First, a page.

Updated to correct "covered interest" to "carried interest." Thanks to m.jed at Angry Bear.

Update 2: Via Gotta Laff at The Political Carnival, here is a Wall Street Journal video covering the low-valued special class of shares that Romney and other Bain executives put into their IRAs, which tends to bolster Shaxson's contention that this is the source of the huge gains in Romney's IRA. (As opposed to the suggestion of some commenters that he rolled over other types of income into his IRA when he left Bain.) The key question from a tax law perspective is whether these shares were properly valued.


  1. Actually, he could contribute another $30,000 to another retirement vehicle and I believe it was $32,000 that grew into $102 million.

    But that hardly makes a difference. Romney achieved a 21,250% return on investments of 32,000 a year, and shields $102 million from taxes.

    that implicates a lot of both legal and policy issues.

    1. Pete:
      You need to do some homework dude. Mr Romney call roller all tax deffered investments after he leaves Bain. That includes his 401k, deferred comp, effered bonuses. Even the cash value of the life insurance policy Bain most likely had on him as leader.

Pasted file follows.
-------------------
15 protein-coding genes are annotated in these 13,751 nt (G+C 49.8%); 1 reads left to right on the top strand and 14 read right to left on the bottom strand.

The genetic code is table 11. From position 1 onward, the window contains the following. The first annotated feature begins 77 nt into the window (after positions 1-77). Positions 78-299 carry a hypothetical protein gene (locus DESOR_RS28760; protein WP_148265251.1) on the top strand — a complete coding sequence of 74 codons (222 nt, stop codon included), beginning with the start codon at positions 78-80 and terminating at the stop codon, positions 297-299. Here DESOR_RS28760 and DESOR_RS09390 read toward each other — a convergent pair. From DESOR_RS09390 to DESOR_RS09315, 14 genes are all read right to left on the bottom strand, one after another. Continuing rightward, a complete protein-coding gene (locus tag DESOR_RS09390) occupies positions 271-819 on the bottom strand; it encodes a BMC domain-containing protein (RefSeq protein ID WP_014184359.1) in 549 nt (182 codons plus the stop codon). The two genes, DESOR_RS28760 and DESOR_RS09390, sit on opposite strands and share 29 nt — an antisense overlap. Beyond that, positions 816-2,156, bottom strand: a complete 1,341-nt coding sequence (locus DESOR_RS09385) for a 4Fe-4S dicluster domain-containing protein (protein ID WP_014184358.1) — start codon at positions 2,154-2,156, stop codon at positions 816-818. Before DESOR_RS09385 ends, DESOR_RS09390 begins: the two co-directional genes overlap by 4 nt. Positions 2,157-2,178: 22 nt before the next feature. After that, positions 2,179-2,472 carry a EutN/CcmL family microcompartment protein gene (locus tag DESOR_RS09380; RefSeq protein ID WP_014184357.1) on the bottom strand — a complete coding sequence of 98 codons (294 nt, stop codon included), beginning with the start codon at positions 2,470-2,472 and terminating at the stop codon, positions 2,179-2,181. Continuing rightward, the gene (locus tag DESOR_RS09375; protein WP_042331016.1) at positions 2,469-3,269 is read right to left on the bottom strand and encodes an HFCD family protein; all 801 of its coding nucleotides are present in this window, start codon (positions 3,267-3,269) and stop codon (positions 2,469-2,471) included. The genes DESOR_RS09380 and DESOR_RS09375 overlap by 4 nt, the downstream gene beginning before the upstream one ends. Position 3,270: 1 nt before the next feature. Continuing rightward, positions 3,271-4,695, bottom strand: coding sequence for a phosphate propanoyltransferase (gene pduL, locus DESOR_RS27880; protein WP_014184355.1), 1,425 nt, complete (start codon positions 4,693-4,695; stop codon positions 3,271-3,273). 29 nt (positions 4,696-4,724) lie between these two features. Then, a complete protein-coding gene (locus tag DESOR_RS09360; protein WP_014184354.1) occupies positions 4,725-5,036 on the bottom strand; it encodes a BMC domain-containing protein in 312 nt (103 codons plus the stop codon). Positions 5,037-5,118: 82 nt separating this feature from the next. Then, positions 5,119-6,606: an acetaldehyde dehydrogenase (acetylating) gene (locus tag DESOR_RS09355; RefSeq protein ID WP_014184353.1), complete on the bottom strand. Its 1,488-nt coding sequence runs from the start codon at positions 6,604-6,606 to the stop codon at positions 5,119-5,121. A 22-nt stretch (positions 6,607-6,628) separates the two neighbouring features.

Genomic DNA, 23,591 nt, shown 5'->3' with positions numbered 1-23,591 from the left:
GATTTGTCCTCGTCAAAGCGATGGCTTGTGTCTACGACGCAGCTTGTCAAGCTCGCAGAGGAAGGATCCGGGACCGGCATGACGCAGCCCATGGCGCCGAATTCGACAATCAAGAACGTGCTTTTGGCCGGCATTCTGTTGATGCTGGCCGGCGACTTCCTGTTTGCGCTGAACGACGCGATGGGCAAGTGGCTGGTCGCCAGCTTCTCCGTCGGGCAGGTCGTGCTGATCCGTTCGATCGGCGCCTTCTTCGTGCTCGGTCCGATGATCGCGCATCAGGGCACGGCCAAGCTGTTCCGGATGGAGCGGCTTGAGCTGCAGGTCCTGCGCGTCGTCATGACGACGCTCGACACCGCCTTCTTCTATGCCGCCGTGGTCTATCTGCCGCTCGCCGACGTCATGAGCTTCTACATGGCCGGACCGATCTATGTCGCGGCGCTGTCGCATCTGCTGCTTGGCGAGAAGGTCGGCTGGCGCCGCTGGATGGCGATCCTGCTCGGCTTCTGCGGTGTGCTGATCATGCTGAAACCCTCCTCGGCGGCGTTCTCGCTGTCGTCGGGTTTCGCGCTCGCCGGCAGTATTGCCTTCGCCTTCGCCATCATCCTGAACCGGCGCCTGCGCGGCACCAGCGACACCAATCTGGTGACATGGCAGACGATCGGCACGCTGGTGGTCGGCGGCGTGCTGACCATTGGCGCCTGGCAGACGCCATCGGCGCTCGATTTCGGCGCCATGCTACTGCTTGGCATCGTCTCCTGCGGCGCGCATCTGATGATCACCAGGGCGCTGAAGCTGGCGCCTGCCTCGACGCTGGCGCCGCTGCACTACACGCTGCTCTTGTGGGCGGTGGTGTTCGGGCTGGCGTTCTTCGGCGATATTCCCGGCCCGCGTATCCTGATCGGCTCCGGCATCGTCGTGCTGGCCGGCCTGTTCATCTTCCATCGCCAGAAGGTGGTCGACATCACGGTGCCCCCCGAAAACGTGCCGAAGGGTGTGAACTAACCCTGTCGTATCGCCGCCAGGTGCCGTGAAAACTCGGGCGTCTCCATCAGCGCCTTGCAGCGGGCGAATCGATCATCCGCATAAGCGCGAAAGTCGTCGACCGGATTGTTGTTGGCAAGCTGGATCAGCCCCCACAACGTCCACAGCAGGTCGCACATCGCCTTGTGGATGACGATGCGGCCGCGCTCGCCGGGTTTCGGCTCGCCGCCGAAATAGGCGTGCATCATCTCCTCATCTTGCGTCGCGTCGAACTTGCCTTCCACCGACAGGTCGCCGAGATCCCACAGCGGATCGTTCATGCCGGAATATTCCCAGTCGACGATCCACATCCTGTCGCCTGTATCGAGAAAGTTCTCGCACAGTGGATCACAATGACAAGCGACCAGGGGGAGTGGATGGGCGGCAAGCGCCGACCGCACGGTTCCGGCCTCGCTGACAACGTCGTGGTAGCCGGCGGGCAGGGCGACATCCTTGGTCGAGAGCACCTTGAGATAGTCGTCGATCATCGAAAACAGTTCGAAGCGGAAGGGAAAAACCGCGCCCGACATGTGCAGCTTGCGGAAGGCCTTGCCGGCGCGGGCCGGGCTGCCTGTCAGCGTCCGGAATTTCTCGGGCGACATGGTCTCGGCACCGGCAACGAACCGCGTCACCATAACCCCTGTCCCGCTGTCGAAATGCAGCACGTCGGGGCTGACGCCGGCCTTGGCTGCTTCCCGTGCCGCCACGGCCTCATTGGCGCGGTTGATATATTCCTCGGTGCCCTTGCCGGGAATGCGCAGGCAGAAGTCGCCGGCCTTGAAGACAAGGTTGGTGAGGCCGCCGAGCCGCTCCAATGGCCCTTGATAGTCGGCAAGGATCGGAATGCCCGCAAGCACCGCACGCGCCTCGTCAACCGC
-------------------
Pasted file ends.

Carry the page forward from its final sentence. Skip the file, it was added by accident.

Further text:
So you can not figure $2k a year. he most likely was putting a whole bunch more, all legal, just like you can.
      Staples has averaged 12% since 1991. Just that in vestments alone, if he would have placed 10k a month into, would have grown to 12 million. so it is not out of the realm that when he started and the amount he was deferring, he could be in that ballpark.
      Now I have a question for you. How many questions did you ask about our president 4 years ago, and why not?????????

  2. You would think the Obama campaign would exploit this huge vulnerability in the Romney campaign; however, I think a lot of blue dog democrats and Wall Street funded candidates will run from it, similar to them running from the Bain attacks. Unfortunately, I'm afraid tax avoidance will get chalked up as one of the perks of success, which by default makes it no longer "Fair Game".

  3. "that at least one was a notorious financial criminal, Robert Maxwell."